Barn Cats

Rural areas have plenty of them. In fact, many farms have large colonies of 30 or 40 or more… Barn cats. Feral cats, mostly. Some fairly friendly and curious.

Every farm I have visited is feeding their cats and cares about them greatly. But because it is costly, farmers just cannot keep up with their vaccinations or, most importantly, getting them all spayed and neutered. 

Sadly, any healthy and happy barn cat population can be decimated in a blink of an eye by only one visit of a passing stray tom that brings in diseases such as feline rhinotracheitis (upper respiratory or pulminary infection), FIV, or feline leukemia which are easily spread by sharing water and food sources. Once infected, treatment, if at all possible, is costly and difficult. The only way to eliminate the virus from the farm is to put down every last cat.

Recently a neighbor’s barn cats have started sneezing and getting runny eyes. A sure sign of rhinotracheitis, caused by the feline herpes virus. I am trying to help catch the sickest so they can get antibiotic shots, and giving L-Lysine in treats and liquid form to build their immune systems and recover.

I am also researching possible forms of antibiotics or other treatments that can be administered in food to reach all the kitties.

Having been involved in animal rescue for a good 20 years in Los Angeles, I feel quite strongly about caring for all animals, even those who are not snuggly and friendly, or in farmer’s terms, useful. They do rely on us.

Together with a friend, and hopefully the support of our local vets, I am working on creating a program to fund and host annual spay/neuter and vaccine clinics, and to make medications and treatment for sick barn cats available and affordable.

Wish us luck, I will keep you all posted on our progress. If you have ideas, connections, or time and energy to help us with this project, please contact me! All support is appreciated.

Purrs!

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Eagle Update

​We just got word from the Raptor Center that the eagle is suffering from high lead toxicity and some eye trauma, and is now undergoing treatment.

Apparently, one of the main reasons for raptors entering the raptor center’s programs is lead poisoning, starting with hunting season each fall.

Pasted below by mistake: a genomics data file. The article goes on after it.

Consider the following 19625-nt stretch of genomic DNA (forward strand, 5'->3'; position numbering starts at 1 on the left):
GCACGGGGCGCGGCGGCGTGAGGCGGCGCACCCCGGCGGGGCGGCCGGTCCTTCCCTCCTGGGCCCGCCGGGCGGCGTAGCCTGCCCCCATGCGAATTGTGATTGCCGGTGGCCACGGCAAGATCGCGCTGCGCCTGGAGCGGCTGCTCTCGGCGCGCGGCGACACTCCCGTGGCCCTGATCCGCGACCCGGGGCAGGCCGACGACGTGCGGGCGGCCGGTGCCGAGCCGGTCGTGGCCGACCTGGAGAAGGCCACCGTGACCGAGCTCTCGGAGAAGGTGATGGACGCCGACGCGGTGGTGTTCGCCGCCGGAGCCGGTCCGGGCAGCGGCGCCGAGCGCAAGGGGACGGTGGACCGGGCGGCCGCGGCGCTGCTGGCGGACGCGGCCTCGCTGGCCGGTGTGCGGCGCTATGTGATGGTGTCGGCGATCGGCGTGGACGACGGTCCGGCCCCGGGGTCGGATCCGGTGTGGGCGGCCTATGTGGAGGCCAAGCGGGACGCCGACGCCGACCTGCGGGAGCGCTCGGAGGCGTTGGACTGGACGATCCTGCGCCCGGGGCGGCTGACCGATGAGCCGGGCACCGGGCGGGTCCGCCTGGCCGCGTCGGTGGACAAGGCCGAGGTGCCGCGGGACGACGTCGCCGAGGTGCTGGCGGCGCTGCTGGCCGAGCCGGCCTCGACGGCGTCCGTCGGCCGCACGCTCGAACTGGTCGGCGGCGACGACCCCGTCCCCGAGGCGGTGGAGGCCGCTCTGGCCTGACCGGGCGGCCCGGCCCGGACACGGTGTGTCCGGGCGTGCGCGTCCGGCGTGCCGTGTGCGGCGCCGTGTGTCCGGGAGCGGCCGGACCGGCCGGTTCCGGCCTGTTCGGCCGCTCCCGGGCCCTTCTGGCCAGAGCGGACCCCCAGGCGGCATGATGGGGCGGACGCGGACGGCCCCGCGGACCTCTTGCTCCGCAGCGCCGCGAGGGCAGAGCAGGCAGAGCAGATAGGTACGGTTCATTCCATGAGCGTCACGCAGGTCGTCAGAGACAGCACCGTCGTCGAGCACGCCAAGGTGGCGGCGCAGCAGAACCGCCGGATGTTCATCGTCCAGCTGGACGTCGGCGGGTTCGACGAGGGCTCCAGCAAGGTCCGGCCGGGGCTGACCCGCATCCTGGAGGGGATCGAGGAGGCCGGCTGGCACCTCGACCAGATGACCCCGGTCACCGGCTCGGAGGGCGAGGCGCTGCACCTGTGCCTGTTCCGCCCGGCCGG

The ammunition used by hunters are lead pellets. Eagles ingest them when feasting on the remains of turkeys or deer left behind by hunters.

Unfortunately, one of four eagles brought into the rescue center that same week as the one we helped rescue has died from advanced effects like internal bleeding and organ failure caused by severe lead poisoning.

For the three remaining, it’s around-the-clock injections and feeding liquid food. Vitamin K is administered to slow down internal bleeding if possible.

If the three survivors are lucky, they will join other recovering eagles in the fly zone in a few months. A release back into the wild is at least a year away.


Please consider making a donation to help pay for THIS raptor’s care.

You can donate online at  http://www.theraptorcenter.org or call the raptor center at 612-624-8457 

The Raptor Center is located at 1920 Fitch Ave, St. Paul, MN 55108 and the phone number is 612-624-4745

Rehabilitation Costs for each Eagle:

$60   One month: food for one eagle

$80   Radiograph for newly admitted raptor

$100 Initial admission exam

$500 Medical care and food for 2 weeks  

Stranded Bald Eagle Rescued

Earlier this morning Kate called to ask if I wanted to go on a little adventure to help rescue a bald eagle that had been stranded in a field for a couple of days.

We stalked through the ankle-deep snow to investigate and take some pics for the raptor center in Minneapolis to evaluate the situation. Upon receiving the pucs and learning that we wete able to get within 6 feet of the bird without it flying iff, they immediately sent a volunteer to meet us and pick up the large bird.

We were prepared for a bit of a chase, but the volunteer calmly and slowly approached the eagle and in just minutes the volunteer had the magnificent creature in his arms, massive feet and huge talons secured and wings tucked safely under the body.

Despite obvious signs of weakness and fatigue, the eagle was a beautiful sight to behold. Hopefully, with being in a safe warm place to rest and getting some much needed food and water, it will make a full recovery.

Lets keep our fingers crossed!

Thanks ro Sara Grace for the photos.